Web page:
Parasite-mediated remodeling of the host microfilament cytoskeleton enables rapid egress of Trypanosoma cruzi following membrane rupture

Ferreira, Eden R., Bonfim-Melo, Alexis, Burleigh, Barbara A., Costales, Jaime A., Tyler, Kevin M. ORCID: and Mortara, Renato A. (2021) Parasite-mediated remodeling of the host microfilament cytoskeleton enables rapid egress of Trypanosoma cruzi following membrane rupture. mBIO, 12 (3). ISSN 2150-7511

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Chagas’ disease arises as a direct consequence of the lytic cycle of Trypanosoma cruzi in the mammalian host. While invasion is well studied for this patho-gen, study of egress has been largely neglected. Here, we provide the first description of T. cruzi egress documenting a coordinated mechanism by which T. cruzi engineers its escape from host cells in which it has proliferated and which is essential for mainte-nance of infection and pathogenesis. Our results indicate that this parasite egress is a sudden event involving coordinated remodeling of host cell cytoskeleton and subsequent rupture of host cell plasma membrane. We document that host cells maintain plasma membrane integrity until immediately prior to parasite release and report the sequential transformation of the host cell’s actin cytoskeleton from normal meshwork in noninfected cells to spheroidal cages—a process initiated shortly after amastigogenesis. Quantification revealed gradual reduction in F-actin over the course of infection, and using cytoskeletal preparations and electron microscopy, we were able to observe disruption of the F-actin proximal to intracellular trypomastigotes. Finally, Western blotting experiments suggest actin degradation driven by parasite proteases, suggesting that degradation of cytoskeleton is a principal component controlling the initiation of egress. Our results provide the first description of the cellular mechanism that regulates the lytic component of the T. cruzi lytic cycle. We show graphically how it is possible to pre-serve the envelope of host cell plasma membrane during intracellular proliferation of the parasite and how, in cells packed with amastigotes, differentiation into trypomasti-gotes may trigger sudden egress.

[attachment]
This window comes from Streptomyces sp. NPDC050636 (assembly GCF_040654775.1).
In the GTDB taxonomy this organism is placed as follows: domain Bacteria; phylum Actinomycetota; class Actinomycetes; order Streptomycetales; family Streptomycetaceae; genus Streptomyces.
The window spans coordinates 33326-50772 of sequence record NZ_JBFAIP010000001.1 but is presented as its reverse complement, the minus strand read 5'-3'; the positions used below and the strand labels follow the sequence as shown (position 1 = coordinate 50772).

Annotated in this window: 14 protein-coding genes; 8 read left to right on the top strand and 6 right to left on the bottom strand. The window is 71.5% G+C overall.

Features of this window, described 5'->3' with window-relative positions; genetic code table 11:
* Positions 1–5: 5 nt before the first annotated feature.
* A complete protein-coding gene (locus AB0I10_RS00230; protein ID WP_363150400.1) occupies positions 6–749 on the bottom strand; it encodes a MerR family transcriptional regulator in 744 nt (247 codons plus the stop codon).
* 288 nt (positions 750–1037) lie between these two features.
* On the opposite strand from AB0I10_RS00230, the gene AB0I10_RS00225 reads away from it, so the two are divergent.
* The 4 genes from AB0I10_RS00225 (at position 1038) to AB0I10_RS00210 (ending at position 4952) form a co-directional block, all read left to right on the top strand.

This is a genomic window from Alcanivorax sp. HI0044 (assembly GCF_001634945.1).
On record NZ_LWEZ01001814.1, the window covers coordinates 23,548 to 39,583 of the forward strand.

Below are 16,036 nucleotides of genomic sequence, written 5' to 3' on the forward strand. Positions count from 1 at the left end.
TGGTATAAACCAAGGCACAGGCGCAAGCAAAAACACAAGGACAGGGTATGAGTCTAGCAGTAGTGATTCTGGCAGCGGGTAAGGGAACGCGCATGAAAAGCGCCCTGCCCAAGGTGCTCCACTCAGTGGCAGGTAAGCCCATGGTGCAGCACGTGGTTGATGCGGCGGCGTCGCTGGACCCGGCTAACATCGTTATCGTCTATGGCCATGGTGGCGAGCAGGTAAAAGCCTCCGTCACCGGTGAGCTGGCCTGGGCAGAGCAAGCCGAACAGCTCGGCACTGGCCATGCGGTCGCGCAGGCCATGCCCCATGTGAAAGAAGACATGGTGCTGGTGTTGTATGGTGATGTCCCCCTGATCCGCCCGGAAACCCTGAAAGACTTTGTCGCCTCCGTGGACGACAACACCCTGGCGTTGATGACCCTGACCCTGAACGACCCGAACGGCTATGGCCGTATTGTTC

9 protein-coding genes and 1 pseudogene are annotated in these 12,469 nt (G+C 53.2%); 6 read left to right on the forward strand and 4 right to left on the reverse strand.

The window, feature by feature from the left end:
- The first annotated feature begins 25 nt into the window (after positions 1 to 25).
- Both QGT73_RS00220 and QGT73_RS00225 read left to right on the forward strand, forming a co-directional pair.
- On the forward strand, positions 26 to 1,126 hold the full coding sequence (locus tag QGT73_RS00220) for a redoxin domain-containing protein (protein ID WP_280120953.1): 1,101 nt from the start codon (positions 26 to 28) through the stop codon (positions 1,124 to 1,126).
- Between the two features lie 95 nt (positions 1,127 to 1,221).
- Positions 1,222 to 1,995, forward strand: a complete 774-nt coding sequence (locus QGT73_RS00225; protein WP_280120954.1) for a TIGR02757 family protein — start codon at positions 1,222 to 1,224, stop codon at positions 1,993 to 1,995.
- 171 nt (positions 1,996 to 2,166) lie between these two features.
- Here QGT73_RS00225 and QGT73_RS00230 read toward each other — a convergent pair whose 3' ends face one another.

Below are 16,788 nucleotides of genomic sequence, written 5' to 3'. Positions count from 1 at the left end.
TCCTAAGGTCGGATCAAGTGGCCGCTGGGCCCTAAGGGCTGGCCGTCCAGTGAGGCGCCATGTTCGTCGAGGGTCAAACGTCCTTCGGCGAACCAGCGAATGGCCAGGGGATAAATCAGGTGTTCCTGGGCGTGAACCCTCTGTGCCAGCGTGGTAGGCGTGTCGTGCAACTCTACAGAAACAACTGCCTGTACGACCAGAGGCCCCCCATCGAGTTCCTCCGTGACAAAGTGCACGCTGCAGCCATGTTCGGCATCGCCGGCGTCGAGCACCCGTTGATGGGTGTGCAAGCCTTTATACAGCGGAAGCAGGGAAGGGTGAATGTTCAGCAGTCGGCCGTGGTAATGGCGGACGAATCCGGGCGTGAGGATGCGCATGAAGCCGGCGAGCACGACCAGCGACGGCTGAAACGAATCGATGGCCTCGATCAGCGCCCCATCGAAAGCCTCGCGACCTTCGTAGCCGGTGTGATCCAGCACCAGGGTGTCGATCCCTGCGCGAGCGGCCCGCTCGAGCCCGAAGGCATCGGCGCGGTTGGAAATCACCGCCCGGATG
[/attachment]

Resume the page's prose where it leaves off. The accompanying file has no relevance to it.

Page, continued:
Item Type: Article
Additional Information: Funding Information: The authors thank the financial support of FAPESP (2016/1500-4; 2016/16918-5-; 2019/04264-9) and CAPES. Renato Mortara is the recipient of a CNPq fellowship (302068/2016-3). We thank André Aguilera and Rita Coimbra from the Electron Microscopy Center (EPM-UNIFESP) for sample processing and SEM image acquisition.
Uncontrolled Keywords: chagas’ disease,trypanosoma cruzi,amastigote,cell invasion,egress,host-parasite relationship,lytic cycle,microfilament,protozoan,stage-regulated,trypomastigote,microfilament,protozoan,egress,lytic cycle,stage-regulated,cell invasion,host-parasite relationship,trypomastigote,amastigote,virology,microbiology,sdg 3 - good health and well-being ,/dk/atira/pure/subjectarea/asjc/2400/2406
Faculty \ School: Faculty of Medicine and Health Sciences > Norwich Medical School
UEA Research Groups: Faculty of Medicine and Health Sciences > Research Centres > Metabolic Health
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Depositing User: LivePure Connector
Date Deposited: 24 Jun 2021 00:11
Last Modified: 19 Oct 2023 02:59
DOI: 10.1128/mBio.00988-21


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